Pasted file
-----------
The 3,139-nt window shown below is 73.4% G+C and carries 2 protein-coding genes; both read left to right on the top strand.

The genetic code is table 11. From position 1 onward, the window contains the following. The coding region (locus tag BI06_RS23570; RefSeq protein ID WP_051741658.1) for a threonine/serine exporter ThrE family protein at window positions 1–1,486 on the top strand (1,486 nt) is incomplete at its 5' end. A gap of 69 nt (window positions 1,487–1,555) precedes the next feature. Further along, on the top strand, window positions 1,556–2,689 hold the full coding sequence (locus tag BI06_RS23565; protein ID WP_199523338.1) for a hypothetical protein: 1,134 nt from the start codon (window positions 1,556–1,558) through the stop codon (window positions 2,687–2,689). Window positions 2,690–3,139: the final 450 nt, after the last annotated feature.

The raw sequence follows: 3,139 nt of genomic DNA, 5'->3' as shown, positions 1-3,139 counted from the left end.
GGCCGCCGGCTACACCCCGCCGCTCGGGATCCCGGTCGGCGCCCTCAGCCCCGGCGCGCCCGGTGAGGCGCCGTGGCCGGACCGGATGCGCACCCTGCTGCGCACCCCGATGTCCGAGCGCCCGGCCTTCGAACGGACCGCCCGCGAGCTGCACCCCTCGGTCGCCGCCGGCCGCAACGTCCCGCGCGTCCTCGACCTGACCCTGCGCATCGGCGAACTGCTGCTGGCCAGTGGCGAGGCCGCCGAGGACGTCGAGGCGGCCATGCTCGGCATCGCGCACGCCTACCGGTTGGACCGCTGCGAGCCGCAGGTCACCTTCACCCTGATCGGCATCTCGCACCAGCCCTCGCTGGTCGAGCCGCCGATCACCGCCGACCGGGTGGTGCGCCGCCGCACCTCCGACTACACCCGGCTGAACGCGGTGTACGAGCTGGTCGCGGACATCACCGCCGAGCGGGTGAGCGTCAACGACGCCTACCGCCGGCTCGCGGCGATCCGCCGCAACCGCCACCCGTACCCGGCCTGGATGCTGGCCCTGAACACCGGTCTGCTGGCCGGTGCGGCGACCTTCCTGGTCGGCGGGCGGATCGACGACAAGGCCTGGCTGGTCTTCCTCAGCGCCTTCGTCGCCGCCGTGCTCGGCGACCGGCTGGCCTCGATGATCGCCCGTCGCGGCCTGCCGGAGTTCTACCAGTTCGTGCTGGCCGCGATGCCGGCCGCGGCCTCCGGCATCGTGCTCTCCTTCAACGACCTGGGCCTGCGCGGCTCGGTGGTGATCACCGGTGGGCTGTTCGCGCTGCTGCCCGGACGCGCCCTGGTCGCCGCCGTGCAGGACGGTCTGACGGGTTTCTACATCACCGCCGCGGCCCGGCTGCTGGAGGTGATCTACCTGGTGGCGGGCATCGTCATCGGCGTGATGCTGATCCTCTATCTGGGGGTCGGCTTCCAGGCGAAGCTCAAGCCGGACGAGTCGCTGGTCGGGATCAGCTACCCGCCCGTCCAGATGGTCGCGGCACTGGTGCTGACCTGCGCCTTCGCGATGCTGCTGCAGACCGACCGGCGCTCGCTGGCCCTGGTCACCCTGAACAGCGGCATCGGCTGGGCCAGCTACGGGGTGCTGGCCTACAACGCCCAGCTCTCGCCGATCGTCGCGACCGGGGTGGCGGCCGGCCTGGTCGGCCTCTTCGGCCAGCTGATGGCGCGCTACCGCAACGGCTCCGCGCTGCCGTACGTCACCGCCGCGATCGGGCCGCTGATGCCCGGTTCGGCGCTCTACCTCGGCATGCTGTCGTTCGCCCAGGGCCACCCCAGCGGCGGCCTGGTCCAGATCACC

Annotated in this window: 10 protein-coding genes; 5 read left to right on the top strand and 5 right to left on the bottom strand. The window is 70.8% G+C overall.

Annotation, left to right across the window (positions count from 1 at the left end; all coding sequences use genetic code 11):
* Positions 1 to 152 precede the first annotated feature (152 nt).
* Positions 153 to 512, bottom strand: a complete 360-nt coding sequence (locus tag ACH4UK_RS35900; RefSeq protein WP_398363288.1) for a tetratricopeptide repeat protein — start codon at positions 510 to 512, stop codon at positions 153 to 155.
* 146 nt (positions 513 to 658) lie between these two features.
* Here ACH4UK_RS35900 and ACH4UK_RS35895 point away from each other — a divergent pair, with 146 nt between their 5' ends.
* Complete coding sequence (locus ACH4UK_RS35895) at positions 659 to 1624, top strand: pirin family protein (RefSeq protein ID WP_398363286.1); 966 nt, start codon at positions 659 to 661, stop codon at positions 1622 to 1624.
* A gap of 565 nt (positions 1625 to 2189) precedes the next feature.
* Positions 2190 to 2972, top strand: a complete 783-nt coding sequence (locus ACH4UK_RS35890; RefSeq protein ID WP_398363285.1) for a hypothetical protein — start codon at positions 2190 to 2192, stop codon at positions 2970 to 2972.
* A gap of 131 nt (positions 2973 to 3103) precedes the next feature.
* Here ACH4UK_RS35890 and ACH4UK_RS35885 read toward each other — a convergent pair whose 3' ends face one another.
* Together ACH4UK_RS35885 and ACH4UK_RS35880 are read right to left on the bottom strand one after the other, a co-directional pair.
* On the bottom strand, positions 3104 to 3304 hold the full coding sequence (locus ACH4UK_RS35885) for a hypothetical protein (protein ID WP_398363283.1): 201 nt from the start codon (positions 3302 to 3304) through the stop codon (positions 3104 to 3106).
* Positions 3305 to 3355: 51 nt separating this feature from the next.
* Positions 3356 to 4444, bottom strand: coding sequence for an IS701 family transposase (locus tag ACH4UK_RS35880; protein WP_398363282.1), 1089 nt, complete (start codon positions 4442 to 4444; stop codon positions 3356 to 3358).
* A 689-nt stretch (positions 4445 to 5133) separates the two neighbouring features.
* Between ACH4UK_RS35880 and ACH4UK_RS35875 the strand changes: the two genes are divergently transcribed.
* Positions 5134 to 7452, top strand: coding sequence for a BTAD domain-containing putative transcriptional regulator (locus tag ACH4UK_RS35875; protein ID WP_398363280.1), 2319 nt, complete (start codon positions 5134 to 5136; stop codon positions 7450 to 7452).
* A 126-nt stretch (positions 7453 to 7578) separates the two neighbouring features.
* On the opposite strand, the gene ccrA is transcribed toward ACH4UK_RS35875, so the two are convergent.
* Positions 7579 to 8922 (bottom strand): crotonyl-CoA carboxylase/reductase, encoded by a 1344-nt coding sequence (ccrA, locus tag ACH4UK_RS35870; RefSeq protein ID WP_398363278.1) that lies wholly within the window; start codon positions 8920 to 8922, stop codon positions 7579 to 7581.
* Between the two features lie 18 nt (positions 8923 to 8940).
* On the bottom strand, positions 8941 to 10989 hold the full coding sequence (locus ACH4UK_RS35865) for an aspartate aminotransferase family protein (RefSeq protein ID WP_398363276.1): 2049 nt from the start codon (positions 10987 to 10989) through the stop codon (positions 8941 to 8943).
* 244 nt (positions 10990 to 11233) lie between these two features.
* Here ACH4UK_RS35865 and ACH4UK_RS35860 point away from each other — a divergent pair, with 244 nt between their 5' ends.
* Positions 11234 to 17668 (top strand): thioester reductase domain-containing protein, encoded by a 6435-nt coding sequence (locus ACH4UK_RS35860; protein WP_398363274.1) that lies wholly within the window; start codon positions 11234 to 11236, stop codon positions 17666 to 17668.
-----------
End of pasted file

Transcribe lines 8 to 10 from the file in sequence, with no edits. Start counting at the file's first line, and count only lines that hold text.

* Positions 153 to 512, bottom strand: a complete 360-nt coding sequence (locus tag ACH4UK_RS35900; RefSeq protein WP_398363288.1) for a tetratricopeptide repeat protein — start codon at positions 510 to 512, stop codon at positions 153 to 155.
* 146 nt (positions 513 to 658) lie between these two features.
* Here ACH4UK_RS35900 and ACH4UK_RS35895 point away from each other — a divergent pair, with 146 nt between their 5' ends.